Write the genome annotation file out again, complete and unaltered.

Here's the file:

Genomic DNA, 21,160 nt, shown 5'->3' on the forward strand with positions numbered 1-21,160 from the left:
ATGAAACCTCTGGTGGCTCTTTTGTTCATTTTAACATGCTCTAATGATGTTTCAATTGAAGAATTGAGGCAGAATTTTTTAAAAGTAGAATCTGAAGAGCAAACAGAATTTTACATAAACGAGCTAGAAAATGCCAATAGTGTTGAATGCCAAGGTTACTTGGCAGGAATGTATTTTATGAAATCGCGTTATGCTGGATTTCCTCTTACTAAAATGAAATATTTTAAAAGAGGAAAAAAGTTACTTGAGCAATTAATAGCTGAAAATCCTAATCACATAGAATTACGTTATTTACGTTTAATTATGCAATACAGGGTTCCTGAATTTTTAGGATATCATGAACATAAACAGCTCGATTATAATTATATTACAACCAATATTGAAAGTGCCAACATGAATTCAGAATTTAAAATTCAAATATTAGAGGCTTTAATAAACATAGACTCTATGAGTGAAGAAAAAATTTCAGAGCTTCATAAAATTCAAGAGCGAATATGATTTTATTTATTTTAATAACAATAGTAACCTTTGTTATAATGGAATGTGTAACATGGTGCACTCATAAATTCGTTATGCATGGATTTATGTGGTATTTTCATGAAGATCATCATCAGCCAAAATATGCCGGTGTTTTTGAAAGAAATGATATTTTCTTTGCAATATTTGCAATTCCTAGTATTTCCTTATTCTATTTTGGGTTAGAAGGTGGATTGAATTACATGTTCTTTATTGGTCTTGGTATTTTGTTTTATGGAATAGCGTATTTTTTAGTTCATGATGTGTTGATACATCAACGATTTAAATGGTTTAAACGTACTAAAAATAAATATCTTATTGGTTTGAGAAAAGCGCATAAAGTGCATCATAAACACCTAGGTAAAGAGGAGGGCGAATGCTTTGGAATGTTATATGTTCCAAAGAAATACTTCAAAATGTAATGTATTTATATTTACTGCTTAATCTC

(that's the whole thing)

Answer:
Genomic DNA, 21,160 nt, shown 5'->3' on the forward strand with positions numbered 1-21,160 from the left:
ATGAAACCTCTGGTGGCTCTTTTGTTCATTTTAACATGCTCTAATGATGTTTCAATTGAAGAATTGAGGCAGAATTTTTTAAAAGTAGAATCTGAAGAGCAAACAGAATTTTACATAAACGAGCTAGAAAATGCCAATAGTGTTGAATGCCAAGGTTACTTGGCAGGAATGTATTTTATGAAATCGCGTTATGCTGGATTTCCTCTTACTAAAATGAAATATTTTAAAAGAGGAAAAAAGTTACTTGAGCAATTAATAGCTGAAAATCCTAATCACATAGAATTACGTTATTTACGTTTAATTATGCAATACAGGGTTCCTGAATTTTTAGGATATCATGAACATAAACAGCTCGATTATAATTATATTACAACCAATATTGAAAGTGCCAACATGAATTCAGAATTTAAAATTCAAATATTAGAGGCTTTAATAAACATAGACTCTATGAGTGAAGAAAAAATTTCAGAGCTTCATAAAATTCAAGAGCGAATATGATTTTATTTATTTTAATAACAATAGTAACCTTTGTTATAATGGAATGTGTAACATGGTGCACTCATAAATTCGTTATGCATGGATTTATGTGGTATTTTCATGAAGATCATCATCAGCCAAAATATGCCGGTGTTTTTGAAAGAAATGATATTTTCTTTGCAATATTTGCAATTCCTAGTATTTCCTTATTCTATTTTGGGTTAGAAGGTGGATTGAATTACATGTTCTTTATTGGTCTTGGTATTTTGTTTTATGGAATAGCGTATTTTTTAGTTCATGATGTGTTGATACATCAACGATTTAAATGGTTTAAACGTACTAAAAATAAATATCTTATTGGTTTGAGAAAAGCGCATAAAGTGCATCATAAACACCTAGGTAAAGAGGAGGGCGAATGCTTTGGAATGTTATATGTTCCAAAGAAATACTTCAAAATGTAATGTATTTATATTTACTGCTTAATCTC